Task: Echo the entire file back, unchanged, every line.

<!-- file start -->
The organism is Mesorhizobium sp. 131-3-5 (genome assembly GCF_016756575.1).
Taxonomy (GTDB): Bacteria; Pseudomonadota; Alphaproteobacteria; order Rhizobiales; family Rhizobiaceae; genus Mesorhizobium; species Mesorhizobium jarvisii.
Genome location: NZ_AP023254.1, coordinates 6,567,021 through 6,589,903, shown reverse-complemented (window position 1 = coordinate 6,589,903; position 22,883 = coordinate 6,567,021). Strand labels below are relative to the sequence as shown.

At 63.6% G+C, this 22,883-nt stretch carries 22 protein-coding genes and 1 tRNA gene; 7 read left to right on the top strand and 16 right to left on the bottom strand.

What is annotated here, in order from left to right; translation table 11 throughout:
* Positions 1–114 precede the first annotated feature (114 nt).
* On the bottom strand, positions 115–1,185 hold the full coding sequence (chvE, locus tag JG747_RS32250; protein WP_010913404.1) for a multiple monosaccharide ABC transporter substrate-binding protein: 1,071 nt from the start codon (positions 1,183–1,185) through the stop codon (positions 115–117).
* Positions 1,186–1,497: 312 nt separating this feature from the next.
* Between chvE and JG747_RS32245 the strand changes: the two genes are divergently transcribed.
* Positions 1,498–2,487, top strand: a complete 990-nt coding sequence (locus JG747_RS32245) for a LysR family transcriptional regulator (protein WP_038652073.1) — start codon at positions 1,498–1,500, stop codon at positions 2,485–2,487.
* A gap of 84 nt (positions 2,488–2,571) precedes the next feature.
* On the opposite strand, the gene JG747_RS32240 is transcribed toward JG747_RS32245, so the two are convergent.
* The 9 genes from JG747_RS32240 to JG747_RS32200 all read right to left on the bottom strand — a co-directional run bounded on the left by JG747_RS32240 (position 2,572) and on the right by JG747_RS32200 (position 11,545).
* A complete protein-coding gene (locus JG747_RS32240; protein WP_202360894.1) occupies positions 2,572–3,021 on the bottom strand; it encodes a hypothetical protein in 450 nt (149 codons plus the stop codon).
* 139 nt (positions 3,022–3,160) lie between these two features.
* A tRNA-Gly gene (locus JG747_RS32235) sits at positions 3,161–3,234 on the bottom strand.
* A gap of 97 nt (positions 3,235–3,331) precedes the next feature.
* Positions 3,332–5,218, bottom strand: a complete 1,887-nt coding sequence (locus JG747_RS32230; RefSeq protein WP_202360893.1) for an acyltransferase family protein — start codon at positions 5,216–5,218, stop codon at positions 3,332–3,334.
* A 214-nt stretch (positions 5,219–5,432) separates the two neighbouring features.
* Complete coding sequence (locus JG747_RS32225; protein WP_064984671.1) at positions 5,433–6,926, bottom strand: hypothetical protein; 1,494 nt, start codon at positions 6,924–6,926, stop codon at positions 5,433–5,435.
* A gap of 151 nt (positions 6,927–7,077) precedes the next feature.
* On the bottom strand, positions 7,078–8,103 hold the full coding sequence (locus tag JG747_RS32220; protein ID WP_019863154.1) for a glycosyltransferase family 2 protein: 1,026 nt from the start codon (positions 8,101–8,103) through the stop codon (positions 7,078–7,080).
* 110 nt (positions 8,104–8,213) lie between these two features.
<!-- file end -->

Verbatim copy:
The organism is Mesorhizobium sp. 131-3-5 (genome assembly GCF_016756575.1).
Taxonomy (GTDB): Bacteria; Pseudomonadota; Alphaproteobacteria; order Rhizobiales; family Rhizobiaceae; genus Mesorhizobium; species Mesorhizobium jarvisii.
Genome location: NZ_AP023254.1, coordinates 6,567,021 through 6,589,903, shown reverse-complemented (window position 1 = coordinate 6,589,903; position 22,883 = coordinate 6,567,021). Strand labels below are relative to the sequence as shown.

At 63.6% G+C, this 22,883-nt stretch carries 22 protein-coding genes and 1 tRNA gene; 7 read left to right on the top strand and 16 right to left on the bottom strand.

What is annotated here, in order from left to right; translation table 11 throughout:
* Positions 1–114 precede the first annotated feature (114 nt).
* On the bottom strand, positions 115–1,185 hold the full coding sequence (chvE, locus tag JG747_RS32250; protein WP_010913404.1) for a multiple monosaccharide ABC transporter substrate-binding protein: 1,071 nt from the start codon (positions 1,183–1,185) through the stop codon (positions 115–117).
* Positions 1,186–1,497: 312 nt separating this feature from the next.
* Between chvE and JG747_RS32245 the strand changes: the two genes are divergently transcribed.
* Positions 1,498–2,487, top strand: a complete 990-nt coding sequence (locus JG747_RS32245) for a LysR family transcriptional regulator (protein WP_038652073.1) — start codon at positions 1,498–1,500, stop codon at positions 2,485–2,487.
* A gap of 84 nt (positions 2,488–2,571) precedes the next feature.
* On the opposite strand, the gene JG747_RS32240 is transcribed toward JG747_RS32245, so the two are convergent.
* The 9 genes from JG747_RS32240 to JG747_RS32200 all read right to left on the bottom strand — a co-directional run bounded on the left by JG747_RS32240 (position 2,572) and on the right by JG747_RS32200 (position 11,545).
* A complete protein-coding gene (locus JG747_RS32240; protein WP_202360894.1) occupies positions 2,572–3,021 on the bottom strand; it encodes a hypothetical protein in 450 nt (149 codons plus the stop codon).
* 139 nt (positions 3,022–3,160) lie between these two features.
* A tRNA-Gly gene (locus JG747_RS32235) sits at positions 3,161–3,234 on the bottom strand.
* A gap of 97 nt (positions 3,235–3,331) precedes the next feature.
* Positions 3,332–5,218, bottom strand: a complete 1,887-nt coding sequence (locus JG747_RS32230; RefSeq protein WP_202360893.1) for an acyltransferase family protein — start codon at positions 5,216–5,218, stop codon at positions 3,332–3,334.
* A 214-nt stretch (positions 5,219–5,432) separates the two neighbouring features.
* Complete coding sequence (locus JG747_RS32225; protein WP_064984671.1) at positions 5,433–6,926, bottom strand: hypothetical protein; 1,494 nt, start codon at positions 6,924–6,926, stop codon at positions 5,433–5,435.
* A gap of 151 nt (positions 6,927–7,077) precedes the next feature.
* On the bottom strand, positions 7,078–8,103 hold the full coding sequence (locus tag JG747_RS32220; protein ID WP_019863154.1) for a glycosyltransferase family 2 protein: 1,026 nt from the start codon (positions 8,101–8,103) through the stop codon (positions 7,078–7,080).
* 110 nt (positions 8,104–8,213) lie between these two features.